Rumors Of Nuclear Weapon Detonations on Hawaii Island Unanswered
POHAKULOA TRAINING AREA, Hawaii – A Nuclear Regulatory Commission meeting on depleted uranium at numerous U.S. Army sites, including Schofield Barracks and the Pohakuloa Training Area in Hawaii, set off renewed questions of concern and protest from island activists.
The Army is applying to add more sites to its license to possess depleted uranium.
DU “spotting rounds” were used with Davy Crockett weapons systems in the 1960s to assist with targeting accuracy. Decades later, the public learned about the training with depleted uranium, and concerns grew over the effects on health and the environment. Meanwhile, the NRC started the process to allow the Army to possess the DU, after the fact. A long series of hearings and teleconference calls culminated in a decision to issue a license allowing the U.S. Army to possess DU at the two sites in Hawaii.
Schofield and Pohakuloa are part of the original license. The Army seeks to include Fort Benning and Fort Gordon (GA), Fort Campbell and Fort Knox (KY), Fort Carson (CO), Fort Hood (TX), Joint Base Lewis-McChord and Yakima Training Center (WA), Fort Bragg (NC), Fort Polk (LA), Fort Sill (OK), Fort Jackson (SC), Fort Hunter Liggett (CA) and Fort Riley (KS).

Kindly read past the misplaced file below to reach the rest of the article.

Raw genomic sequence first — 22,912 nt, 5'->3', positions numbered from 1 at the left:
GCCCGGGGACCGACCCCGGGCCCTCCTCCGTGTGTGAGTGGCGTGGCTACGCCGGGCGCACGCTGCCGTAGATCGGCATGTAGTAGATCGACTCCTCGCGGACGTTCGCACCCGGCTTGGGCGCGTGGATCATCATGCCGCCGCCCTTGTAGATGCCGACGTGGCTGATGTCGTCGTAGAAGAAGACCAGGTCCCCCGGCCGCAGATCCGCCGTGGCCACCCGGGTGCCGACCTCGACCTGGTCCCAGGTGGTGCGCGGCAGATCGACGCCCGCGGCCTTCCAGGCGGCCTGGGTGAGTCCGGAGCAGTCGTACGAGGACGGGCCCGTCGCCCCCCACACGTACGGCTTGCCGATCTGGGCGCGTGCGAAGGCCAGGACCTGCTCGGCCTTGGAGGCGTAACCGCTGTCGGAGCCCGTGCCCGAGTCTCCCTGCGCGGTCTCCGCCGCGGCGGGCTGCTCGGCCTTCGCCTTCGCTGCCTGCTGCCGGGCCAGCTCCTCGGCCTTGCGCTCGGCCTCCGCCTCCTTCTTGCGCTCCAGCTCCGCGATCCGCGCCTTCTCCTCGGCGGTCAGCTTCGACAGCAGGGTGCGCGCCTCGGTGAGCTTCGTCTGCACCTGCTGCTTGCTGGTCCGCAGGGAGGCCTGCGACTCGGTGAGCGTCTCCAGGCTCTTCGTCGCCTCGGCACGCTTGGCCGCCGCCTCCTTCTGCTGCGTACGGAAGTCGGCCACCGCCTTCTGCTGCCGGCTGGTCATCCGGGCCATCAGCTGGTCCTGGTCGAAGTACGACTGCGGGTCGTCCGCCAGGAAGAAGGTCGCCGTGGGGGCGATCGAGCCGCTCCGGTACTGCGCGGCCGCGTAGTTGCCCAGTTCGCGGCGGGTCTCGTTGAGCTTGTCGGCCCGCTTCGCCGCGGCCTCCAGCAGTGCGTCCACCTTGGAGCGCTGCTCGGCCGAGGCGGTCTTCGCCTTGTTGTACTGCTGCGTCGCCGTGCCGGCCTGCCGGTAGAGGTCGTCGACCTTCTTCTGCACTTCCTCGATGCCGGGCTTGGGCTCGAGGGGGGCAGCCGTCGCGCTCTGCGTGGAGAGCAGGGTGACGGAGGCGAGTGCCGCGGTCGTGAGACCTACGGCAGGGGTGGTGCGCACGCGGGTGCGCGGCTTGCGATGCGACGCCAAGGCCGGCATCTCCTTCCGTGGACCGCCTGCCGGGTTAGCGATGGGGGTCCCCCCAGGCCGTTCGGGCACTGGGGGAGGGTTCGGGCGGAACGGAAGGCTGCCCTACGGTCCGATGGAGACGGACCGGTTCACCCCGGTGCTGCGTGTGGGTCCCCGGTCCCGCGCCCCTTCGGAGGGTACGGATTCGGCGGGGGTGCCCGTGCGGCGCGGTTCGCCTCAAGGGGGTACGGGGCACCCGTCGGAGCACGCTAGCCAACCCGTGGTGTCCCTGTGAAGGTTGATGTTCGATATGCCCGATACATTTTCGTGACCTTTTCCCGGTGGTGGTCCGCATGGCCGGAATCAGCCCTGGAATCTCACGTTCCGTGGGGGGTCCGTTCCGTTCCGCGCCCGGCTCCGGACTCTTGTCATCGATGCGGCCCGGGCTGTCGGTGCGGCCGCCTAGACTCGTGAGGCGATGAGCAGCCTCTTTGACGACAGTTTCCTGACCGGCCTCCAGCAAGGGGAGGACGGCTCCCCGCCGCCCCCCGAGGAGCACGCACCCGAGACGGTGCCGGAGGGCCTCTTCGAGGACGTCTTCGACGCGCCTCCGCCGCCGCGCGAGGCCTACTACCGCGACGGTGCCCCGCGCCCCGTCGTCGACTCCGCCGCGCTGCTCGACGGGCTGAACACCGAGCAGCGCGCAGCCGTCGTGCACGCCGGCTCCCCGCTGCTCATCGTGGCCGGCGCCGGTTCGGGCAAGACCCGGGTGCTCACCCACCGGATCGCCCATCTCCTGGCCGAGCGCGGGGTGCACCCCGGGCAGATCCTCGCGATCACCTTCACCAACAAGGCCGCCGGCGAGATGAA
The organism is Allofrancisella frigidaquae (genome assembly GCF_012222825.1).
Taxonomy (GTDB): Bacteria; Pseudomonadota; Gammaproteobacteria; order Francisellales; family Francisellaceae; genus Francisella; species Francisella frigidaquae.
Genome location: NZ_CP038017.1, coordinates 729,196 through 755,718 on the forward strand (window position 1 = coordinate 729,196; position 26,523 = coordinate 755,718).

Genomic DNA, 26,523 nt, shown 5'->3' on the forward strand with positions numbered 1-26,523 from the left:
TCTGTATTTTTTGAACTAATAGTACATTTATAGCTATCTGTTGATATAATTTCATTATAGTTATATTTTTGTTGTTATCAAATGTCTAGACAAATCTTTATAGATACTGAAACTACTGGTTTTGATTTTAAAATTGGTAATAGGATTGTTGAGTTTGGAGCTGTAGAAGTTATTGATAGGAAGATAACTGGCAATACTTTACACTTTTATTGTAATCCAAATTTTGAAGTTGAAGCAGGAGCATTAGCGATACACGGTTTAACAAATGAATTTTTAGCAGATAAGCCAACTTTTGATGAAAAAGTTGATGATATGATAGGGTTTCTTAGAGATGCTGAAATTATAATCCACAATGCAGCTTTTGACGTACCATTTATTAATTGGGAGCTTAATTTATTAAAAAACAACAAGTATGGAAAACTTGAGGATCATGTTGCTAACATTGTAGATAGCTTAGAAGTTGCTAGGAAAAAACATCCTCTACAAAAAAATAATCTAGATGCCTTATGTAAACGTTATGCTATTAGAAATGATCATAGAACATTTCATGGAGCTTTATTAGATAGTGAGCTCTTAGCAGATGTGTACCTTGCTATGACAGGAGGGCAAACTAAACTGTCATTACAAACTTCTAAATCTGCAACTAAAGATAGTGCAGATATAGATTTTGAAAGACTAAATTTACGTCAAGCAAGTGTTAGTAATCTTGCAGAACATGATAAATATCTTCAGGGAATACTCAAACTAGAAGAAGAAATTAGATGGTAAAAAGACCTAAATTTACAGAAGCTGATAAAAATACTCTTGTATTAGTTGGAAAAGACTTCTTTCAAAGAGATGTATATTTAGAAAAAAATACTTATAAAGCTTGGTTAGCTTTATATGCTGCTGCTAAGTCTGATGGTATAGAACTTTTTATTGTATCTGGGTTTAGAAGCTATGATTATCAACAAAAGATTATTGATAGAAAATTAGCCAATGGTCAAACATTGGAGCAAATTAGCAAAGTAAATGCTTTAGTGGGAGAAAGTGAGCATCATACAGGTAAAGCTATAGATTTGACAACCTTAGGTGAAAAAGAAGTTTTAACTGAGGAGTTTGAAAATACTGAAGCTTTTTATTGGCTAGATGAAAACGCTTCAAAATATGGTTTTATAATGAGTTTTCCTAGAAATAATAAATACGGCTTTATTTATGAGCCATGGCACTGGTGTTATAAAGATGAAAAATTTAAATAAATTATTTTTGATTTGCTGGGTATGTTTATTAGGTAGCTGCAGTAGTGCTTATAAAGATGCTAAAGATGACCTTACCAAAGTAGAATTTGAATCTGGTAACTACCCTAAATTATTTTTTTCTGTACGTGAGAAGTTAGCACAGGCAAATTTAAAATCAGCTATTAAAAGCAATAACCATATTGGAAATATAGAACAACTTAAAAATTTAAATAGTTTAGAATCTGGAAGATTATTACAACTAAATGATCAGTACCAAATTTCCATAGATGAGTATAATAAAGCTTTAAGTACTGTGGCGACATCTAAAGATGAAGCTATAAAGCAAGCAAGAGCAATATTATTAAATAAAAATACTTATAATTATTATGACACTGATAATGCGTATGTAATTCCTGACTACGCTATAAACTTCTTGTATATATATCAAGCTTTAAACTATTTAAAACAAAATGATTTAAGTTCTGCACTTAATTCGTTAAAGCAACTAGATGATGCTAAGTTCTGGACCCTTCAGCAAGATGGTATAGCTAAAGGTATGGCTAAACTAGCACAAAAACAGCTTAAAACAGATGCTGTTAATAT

Jim Albertini, president of the Hawaii Island-based Malu ‘Aina Center For Non-violent Education & Action, listened in on the teleconference early Tuesday. “I submitted 8 points including questions to be addressed at the meeting today (see below) and none were addressed,” Albertini wrote afterwards. “Today’s meeting was originally set by the NRC for 3 AM Hawaii time. It was later changed to 5AM when I complained how inconsiderate that was for encouraging Hawaii participation in the meeting. Bureaucrats often lose sight of who they are suppose to be serving.”
Here are the 8 questions posed by Albertini, distributed in a media release before the meeting: